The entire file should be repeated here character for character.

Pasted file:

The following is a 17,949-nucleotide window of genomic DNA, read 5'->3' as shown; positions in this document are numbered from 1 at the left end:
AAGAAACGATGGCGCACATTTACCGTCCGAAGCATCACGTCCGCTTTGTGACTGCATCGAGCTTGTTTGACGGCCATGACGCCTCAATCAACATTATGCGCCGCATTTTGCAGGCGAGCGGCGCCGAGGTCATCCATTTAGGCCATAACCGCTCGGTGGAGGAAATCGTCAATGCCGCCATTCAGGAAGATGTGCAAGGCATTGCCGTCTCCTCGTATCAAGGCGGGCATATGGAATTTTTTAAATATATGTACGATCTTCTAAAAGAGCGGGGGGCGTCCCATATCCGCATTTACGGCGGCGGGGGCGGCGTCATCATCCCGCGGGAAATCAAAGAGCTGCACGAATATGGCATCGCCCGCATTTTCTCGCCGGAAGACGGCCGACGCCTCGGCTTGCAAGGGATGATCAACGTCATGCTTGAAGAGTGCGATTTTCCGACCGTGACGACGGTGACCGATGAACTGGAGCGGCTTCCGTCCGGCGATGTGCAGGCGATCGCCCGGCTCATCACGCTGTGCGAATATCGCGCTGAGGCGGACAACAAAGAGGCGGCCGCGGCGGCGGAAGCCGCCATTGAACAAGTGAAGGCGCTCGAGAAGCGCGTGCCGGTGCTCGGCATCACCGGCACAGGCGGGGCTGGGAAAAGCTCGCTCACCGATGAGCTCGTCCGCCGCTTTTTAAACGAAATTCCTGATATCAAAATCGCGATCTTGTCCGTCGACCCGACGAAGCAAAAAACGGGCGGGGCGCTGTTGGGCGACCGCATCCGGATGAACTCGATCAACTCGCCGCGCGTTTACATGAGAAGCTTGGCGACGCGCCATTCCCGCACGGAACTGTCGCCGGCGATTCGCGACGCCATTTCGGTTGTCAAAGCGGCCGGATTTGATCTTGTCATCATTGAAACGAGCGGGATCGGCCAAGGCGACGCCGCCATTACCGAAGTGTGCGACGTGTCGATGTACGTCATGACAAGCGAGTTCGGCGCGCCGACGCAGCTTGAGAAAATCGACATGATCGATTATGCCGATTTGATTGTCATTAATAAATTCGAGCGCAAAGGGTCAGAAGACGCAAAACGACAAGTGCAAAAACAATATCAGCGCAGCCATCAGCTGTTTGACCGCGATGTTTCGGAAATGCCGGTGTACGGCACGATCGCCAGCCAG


The following is a 17,949-nucleotide window of genomic DNA, read 5'->3' as shown; positions in this document are numbered from 1 at the left end:
AAGAAACGATGGCGCACATTTACCGTCCGAAGCATCACGTCCGCTTTGTGACTGCATCGAGCTTGTTTGACGGCCATGACGCCTCAATCAACATTATGCGCCGCATTTTGCAGGCGAGCGGCGCCGAGGTCATCCATTTAGGCCATAACCGCTCGGTGGAGGAAATCGTCAATGCCGCCATTCAGGAAGATGTGCAAGGCATTGCCGTCTCCTCGTATCAAGGCGGGCATATGGAATTTTTTAAATATATGTACGATCTTCTAAAAGAGCGGGGGGCGTCCCATATCCGCATTTACGGCGGCGGGGGCGGCGTCATCATCCCGCGGGAAATCAAAGAGCTGCACGAATATGGCATCGCCCGCATTTTCTCGCCGGAAGACGGCCGACGCCTCGGCTTGCAAGGGATGATCAACGTCATGCTTGAAGAGTGCGATTTTCCGACCGTGACGACGGTGACCGATGAACTGGAGCGGCTTCCGTCCGGCGATGTGCAGGCGATCGCCCGGCTCATCACGCTGTGCGAATATCGCGCTGAGGCGGACAACAAAGAGGCGGCCGCGGCGGCGGAAGCCGCCATTGAACAAGTGAAGGCGCTCGAGAAGCGCGTGCCGGTGCTCGGCATCACCGGCACAGGCGGGGCTGGGAAAAGCTCGCTCACCGATGAGCTCGTCCGCCGCTTTTTAAACGAAATTCCTGATATCAAAATCGCGATCTTGTCCGTCGACCCGACGAAGCAAAAAACGGGCGGGGCGCTGTTGGGCGACCGCATCCGGATGAACTCGATCAACTCGCCGCGCGTTTACATGAGAAGCTTGGCGACGCGCCATTCCCGCACGGAACTGTCGCCGGCGATTCGCGACGCCATTTCGGTTGTCAAAGCGGCCGGATTTGATCTTGTCATCATTGAAACGAGCGGGATCGGCCAAGGCGACGCCGCCATTACCGAAGTGTGCGACGTGTCGATGTACGTCATGACAAGCGAGTTCGGCGCGCCGACGCAGCTTGAGAAAATCGACATGATCGATTATGCCGATTTGATTGTCATTAATAAATTCGAGCGCAAAGGGTCAGAAGACGCAAAACGACAAGTGCAAAAACAATATCAGCGCAGCCATCAGCTGTTTGACCGCGATGTTTCGGAAATGCCGGTGTACGGCACGATCGCCAGCCAG